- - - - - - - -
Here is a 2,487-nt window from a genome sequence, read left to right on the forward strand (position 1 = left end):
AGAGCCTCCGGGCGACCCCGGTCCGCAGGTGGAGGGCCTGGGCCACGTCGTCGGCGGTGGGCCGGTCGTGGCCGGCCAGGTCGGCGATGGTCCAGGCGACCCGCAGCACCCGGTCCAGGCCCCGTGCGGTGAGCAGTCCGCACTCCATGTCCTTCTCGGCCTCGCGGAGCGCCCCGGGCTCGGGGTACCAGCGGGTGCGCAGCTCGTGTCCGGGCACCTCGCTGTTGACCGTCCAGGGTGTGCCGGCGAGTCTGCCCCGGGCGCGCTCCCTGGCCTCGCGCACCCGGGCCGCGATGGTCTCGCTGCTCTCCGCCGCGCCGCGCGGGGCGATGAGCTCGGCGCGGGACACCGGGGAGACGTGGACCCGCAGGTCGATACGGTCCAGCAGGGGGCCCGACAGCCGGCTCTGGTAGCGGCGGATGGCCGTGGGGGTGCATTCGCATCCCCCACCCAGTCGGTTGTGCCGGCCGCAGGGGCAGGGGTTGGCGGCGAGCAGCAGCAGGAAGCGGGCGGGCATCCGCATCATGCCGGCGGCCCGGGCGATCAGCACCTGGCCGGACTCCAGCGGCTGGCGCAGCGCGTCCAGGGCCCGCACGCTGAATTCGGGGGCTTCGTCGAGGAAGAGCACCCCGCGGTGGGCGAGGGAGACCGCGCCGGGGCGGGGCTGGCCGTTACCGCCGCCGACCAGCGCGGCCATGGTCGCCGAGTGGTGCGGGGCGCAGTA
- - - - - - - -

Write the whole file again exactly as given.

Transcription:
Here is a 2,487-nt window from a genome sequence, read left to right on the forward strand (position 1 = left end):
AGAGCCTCCGGGCGACCCCGGTCCGCAGGTGGAGGGCCTGGGCCACGTCGTCGGCGGTGGGCCGGTCGTGGCCGGCCAGGTCGGCGATGGTCCAGGCGACCCGCAGCACCCGGTCCAGGCCCCGTGCGGTGAGCAGTCCGCACTCCATGTCCTTCTCGGCCTCGCGGAGCGCCCCGGGCTCGGGGTACCAGCGGGTGCGCAGCTCGTGTCCGGGCACCTCGCTGTTGACCGTCCAGGGTGTGCCGGCGAGTCTGCCCCGGGCGCGCTCCCTGGCCTCGCGCACCCGGGCCGCGATGGTCTCGCTGCTCTCCGCCGCGCCGCGCGGGGCGATGAGCTCGGCGCGGGACACCGGGGAGACGTGGACCCGCAGGTCGATACGGTCCAGCAGGGGGCCCGACAGCCGGCTCTGGTAGCGGCGGATGGCCGTGGGGGTGCATTCGCATCCCCCACCCAGTCGGTTGTGCCGGCCGCAGGGGCAGGGGTTGGCGGCGAGCAGCAGCAGGAAGCGGGCGGGCATCCGCATCATGCCGGCGGCCCGGGCGATCAGCACCTGGCCGGACTCCAGCGGCTGGCGCAGCGCGTCCAGGGCCCGCACGCTGAATTCGGGGGCTTCGTCGAGGAAGAGCACCCCGCGGTGGGCGAGGGAGACCGCGCCGGGGCGGGGCTGGCCGTTACCGCCGCCGACCAGCGCGGCCATGGTCGCCGAGTGGTGCGGGGCGCAGTA